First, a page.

Many couples believe that when it comes to good sex, if you can't beat them surely you can join them. They fake everything about sex from the beginning to the end. After many rounds of faking, sex becomes predictable and discarded. Some couples fight to regain the spark back and make blue films their guiding light but yet after a while they wonder; no explosions of passion. No breathy proclamations of desire, no tumultuous climax.
How can everyone in movies be having fiery, combustible sex when we barely create a spark?
Relax. Do you know that TV shows and movies give us this much lopsided representation of what sex is supposed to be like. Everyone seems to be climaxing and having orgasms all the time from whatever they're doing. They make you believe something is wrong with you or your spouse. Sex in the real world isn't always perfect, and it doesn't have to always end with an earth-shattering climax. Real-life sex can almost never measure up to the passion portrayed on the screen. Because films don't talk about the fact that it's likely that in an odd position, the acting couples pass gas or the love of their life has bad breath while they kiss. Or the shape and weight of their spouse is a big hindrance.
Even when everything else in the relationship is working, sexual styles aren't always compatible. You like long foreplay sessions. Your spouse may be ready to go in an instant. You long for wet, sensual kisses. He prefers dry, chaste pecks. Sex is not just naturally perfect most time.
The mistake many couples make is expecting the energy, sexual excitement, eagerness and the passion of their sex life when their relationship was still new to continue for ever. But as time goes on they forget that it is better to learn how to dance together and bump noses or knees instead of faking passion and orgasm.
Long-term couples can easily tell their spouses what dress or shirt they like them to wear, or what they like for dinner, but they tend to get tongue-tied when it comes to the topic of sex and rather result to faking than enjoyment. They're afraid of hurting their partners' feelings, so they don't tell them what they like or don't like. But you're not going to get it unless you ask for it.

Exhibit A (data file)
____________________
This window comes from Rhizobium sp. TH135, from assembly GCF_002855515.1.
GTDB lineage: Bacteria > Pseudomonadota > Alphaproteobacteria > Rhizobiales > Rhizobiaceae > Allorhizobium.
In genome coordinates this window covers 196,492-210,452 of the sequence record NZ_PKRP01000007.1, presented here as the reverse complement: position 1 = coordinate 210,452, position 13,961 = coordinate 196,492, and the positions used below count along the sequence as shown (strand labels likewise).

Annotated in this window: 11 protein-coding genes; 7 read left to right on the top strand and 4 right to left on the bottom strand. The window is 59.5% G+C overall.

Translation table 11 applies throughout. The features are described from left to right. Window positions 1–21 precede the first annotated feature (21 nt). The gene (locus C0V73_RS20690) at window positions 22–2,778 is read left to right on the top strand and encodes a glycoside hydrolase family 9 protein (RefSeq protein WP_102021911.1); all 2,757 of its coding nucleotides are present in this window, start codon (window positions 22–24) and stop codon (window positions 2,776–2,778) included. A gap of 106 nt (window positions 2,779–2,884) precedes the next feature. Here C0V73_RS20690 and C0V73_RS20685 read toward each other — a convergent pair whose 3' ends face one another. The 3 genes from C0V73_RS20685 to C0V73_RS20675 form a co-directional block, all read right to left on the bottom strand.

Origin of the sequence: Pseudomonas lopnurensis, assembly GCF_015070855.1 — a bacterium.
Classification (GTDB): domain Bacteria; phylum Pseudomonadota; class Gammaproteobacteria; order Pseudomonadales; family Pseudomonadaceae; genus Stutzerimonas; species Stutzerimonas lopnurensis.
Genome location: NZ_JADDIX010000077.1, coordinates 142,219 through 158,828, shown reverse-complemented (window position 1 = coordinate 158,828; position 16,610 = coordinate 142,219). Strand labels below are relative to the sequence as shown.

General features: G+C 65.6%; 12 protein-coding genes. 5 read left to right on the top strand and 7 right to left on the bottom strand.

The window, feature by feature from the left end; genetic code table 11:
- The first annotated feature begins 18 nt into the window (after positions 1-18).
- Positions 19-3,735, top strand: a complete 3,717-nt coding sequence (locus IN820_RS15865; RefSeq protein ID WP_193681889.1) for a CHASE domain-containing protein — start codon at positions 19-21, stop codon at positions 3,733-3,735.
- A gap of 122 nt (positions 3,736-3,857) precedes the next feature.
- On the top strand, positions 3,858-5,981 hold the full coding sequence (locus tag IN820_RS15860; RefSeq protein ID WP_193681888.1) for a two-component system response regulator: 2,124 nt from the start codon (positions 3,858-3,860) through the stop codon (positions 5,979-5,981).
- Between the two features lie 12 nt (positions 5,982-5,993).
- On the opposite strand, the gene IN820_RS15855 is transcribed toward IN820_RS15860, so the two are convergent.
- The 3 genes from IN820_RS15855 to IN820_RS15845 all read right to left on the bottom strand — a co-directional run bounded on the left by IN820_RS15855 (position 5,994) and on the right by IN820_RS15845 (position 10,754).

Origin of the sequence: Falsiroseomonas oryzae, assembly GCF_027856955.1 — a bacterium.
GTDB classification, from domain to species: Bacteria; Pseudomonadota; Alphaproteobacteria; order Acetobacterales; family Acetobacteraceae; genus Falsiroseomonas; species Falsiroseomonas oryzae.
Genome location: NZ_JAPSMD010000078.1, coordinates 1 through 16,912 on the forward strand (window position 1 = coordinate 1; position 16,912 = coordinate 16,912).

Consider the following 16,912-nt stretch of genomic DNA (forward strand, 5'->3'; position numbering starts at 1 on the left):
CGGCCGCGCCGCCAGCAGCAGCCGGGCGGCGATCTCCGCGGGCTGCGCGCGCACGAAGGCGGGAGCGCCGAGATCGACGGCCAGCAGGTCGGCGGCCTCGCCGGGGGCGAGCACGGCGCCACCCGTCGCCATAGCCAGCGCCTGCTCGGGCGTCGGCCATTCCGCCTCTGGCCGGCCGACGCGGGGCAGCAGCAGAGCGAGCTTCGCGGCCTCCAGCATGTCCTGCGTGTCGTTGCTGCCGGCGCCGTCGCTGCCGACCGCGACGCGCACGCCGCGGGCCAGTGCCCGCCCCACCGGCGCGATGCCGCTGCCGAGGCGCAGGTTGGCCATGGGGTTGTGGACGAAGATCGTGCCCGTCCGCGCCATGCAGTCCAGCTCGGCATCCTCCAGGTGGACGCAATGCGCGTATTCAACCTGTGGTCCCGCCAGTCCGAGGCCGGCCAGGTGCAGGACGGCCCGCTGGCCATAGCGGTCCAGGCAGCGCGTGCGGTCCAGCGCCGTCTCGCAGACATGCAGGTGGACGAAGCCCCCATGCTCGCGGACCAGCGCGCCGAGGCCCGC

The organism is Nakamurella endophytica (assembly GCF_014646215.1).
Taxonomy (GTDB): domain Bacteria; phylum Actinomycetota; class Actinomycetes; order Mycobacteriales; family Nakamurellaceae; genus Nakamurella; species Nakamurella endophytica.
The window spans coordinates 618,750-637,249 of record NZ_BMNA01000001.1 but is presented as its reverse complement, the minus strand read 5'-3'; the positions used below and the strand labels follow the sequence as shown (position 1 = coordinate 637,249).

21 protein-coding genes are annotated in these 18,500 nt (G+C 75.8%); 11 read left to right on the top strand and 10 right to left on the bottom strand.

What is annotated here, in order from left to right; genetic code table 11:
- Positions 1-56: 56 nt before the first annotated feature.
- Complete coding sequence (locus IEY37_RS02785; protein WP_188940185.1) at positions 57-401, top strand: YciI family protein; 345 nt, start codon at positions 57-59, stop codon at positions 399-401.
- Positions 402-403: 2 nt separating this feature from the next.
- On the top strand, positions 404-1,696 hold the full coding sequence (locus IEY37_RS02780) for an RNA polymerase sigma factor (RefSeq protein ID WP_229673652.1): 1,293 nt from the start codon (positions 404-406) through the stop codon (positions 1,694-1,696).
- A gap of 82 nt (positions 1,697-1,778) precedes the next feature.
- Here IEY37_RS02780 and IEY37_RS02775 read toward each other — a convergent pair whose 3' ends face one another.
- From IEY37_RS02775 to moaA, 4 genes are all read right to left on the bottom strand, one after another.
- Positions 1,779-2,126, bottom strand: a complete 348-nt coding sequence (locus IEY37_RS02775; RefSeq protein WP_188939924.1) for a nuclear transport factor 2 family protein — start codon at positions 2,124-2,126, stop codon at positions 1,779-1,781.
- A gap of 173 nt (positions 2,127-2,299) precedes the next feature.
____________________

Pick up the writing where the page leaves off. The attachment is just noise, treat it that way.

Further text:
So how do I tell my partner what I want without bruising his or her ego? I think it's really in how you bring up the statement; you can have the conversation whenever and wherever it's most comfortable for you. But before you talk, you need to know exactly what it is about your sex life that bothers you. Is it a question of technique? personal hygiene? timing? Once you know what isn't working for you there are things you can suggest that can ease those circumstances 'I would love it if we…' or, 'could we try this?' if something about your partner's smell is turning you off, suggest taking a bath together before making love. If you crave more foreplay, ask for slower drive into sex.
After you've tried talking and the sex still isn't working, experiment together; learn to get to know each other's bodies. Try some sex aids. Read books with pictures (such as Sexual Intimacy in Marriage by Funmi Akingbade), or watch an educational video together not porn, but explicit videos in which a voice-over explains what's happening in the scenes. Sometimes, the problem is a physical one, such as premature ejaculation. Or it may be that the stress from your job is bleeding over into the bedroom and disrupting your sex life. In those cases it can help to see a sex therapist. If you're faking sex, you're doing yourselves a disservice because you do not understand what really turns you both on. If you're still unsatisfied, you may wonder if it is ever OK to fake it in bed. Faking sex will eventually take a toll on the relationship and your spouse is going to realise that you're disconnected. And when the other party notices a disconnection, many things happen to the relationship. Either one party takes to becoming addicted to cyber-sex, or solo sex or outright exchange of sex partner and infidelity. Can fake sex ever be bad enough to consider ending a relationship over? Possibly. Every couple has the potential to have good sex if you're willing to put a little effort into it. Good sex doesn't necessarily have to be about an orgasm. It can just be an emotionally fulfilling experience between spouses.